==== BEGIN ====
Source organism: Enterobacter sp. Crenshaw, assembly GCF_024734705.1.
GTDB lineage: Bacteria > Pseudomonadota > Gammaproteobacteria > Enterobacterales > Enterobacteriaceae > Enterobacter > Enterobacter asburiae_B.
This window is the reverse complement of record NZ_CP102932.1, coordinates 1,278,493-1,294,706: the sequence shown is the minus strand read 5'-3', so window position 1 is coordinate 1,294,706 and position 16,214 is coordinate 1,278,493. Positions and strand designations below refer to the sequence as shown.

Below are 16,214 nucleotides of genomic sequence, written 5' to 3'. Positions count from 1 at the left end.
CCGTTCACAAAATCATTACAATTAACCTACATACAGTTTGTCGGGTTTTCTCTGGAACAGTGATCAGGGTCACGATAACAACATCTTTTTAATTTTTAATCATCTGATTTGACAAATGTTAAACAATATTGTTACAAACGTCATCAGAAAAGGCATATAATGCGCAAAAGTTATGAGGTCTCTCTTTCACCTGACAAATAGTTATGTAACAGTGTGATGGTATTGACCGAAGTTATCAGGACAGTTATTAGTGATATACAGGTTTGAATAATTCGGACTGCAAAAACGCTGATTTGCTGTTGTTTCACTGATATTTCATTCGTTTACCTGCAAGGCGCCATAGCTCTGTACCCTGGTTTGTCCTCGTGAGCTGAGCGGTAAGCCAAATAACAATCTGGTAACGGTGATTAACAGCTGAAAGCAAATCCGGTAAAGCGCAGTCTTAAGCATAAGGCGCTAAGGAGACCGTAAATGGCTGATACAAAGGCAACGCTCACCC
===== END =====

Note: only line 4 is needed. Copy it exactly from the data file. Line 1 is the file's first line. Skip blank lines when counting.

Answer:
Below are 16,214 nucleotides of genomic sequence, written 5' to 3'. Positions count from 1 at the left end.